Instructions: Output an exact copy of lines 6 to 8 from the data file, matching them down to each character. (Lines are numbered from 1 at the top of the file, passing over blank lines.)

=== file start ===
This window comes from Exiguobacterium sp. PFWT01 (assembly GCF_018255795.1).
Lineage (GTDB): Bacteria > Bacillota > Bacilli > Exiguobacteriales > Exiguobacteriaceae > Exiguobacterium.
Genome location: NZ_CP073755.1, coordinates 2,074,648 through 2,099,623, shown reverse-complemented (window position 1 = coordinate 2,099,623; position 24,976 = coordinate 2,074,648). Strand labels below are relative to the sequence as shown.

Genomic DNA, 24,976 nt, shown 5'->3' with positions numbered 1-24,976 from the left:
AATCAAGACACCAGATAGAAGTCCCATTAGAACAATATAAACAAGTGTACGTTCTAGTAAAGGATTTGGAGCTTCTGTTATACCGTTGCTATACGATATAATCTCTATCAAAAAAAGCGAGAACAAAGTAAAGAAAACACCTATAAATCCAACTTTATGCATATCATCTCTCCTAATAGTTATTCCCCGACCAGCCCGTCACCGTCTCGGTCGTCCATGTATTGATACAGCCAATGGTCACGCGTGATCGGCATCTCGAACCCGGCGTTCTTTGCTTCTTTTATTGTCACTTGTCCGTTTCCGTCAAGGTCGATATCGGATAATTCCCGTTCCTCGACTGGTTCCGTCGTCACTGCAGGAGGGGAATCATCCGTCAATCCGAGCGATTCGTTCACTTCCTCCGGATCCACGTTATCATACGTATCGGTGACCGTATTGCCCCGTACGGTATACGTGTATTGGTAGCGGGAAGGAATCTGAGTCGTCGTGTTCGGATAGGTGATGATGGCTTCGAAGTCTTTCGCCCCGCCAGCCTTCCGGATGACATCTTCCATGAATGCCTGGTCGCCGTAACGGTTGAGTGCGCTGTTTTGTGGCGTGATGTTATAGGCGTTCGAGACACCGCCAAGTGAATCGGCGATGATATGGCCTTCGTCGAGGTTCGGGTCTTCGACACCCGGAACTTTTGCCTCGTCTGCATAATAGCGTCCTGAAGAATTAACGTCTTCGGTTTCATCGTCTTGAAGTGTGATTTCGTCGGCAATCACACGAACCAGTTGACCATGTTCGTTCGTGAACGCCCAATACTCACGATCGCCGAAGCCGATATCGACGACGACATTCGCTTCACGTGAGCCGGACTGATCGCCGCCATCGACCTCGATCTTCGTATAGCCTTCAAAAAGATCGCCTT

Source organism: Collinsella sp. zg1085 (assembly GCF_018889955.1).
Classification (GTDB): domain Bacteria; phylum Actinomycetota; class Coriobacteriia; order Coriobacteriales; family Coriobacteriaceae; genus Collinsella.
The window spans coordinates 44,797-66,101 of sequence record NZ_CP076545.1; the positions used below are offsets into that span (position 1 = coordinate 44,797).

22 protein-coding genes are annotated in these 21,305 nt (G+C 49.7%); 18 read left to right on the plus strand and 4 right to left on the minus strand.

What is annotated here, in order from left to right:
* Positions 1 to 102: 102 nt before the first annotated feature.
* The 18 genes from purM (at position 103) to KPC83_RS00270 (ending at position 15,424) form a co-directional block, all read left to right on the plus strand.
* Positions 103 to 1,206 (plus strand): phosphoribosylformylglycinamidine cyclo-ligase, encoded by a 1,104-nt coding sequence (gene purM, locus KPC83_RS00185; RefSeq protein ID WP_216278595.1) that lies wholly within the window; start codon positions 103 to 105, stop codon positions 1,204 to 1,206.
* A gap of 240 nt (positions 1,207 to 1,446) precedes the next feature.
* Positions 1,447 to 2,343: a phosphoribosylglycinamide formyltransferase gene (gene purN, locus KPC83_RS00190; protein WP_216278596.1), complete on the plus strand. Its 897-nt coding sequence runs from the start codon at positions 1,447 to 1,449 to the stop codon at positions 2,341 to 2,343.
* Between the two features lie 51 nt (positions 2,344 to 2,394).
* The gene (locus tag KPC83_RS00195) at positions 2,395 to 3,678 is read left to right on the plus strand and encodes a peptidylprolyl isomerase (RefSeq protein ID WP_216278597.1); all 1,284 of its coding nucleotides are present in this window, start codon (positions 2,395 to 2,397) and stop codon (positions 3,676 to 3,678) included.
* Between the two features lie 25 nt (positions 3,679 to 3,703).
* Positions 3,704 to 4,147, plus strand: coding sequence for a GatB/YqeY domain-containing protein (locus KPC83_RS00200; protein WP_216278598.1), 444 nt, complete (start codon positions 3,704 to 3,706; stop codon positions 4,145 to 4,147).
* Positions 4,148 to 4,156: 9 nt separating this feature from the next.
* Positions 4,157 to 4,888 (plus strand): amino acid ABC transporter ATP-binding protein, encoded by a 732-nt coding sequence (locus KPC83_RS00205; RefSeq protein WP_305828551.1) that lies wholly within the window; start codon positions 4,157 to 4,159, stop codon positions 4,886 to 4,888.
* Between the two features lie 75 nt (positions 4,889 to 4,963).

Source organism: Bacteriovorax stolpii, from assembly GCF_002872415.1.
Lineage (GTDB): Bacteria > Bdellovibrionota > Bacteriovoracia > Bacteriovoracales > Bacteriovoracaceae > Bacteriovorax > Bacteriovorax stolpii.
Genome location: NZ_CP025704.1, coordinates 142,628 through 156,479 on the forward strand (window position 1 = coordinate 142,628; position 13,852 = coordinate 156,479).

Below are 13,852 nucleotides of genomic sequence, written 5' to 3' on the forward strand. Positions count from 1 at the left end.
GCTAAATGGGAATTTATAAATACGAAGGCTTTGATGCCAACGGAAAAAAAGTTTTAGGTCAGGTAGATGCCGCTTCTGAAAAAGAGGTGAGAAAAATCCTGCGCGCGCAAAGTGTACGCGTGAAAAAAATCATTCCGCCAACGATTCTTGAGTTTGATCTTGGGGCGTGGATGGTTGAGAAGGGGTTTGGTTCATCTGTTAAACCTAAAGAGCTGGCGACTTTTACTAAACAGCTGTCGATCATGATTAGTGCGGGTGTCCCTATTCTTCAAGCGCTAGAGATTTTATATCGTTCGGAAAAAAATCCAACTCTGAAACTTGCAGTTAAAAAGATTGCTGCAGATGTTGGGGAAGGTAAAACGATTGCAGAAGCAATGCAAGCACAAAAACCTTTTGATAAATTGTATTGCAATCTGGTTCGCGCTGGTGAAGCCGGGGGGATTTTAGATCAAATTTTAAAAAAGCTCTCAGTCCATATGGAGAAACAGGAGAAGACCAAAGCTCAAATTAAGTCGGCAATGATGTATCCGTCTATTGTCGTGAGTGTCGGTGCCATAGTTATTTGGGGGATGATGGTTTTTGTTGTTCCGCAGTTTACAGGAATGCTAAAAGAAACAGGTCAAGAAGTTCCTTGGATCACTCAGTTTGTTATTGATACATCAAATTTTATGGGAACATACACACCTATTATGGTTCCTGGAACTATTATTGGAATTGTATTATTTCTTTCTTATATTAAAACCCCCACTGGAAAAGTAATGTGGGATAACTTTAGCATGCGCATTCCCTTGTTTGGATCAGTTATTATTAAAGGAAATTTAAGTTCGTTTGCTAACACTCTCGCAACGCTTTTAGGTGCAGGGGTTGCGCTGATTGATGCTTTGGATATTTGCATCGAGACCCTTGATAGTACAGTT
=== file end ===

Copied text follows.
Source organism: Collinsella sp. zg1085 (assembly GCF_018889955.1).
Classification (GTDB): domain Bacteria; phylum Actinomycetota; class Coriobacteriia; order Coriobacteriales; family Coriobacteriaceae; genus Collinsella.
The window spans coordinates 44,797-66,101 of sequence record NZ_CP076545.1; the positions used below are offsets into that span (position 1 = coordinate 44,797).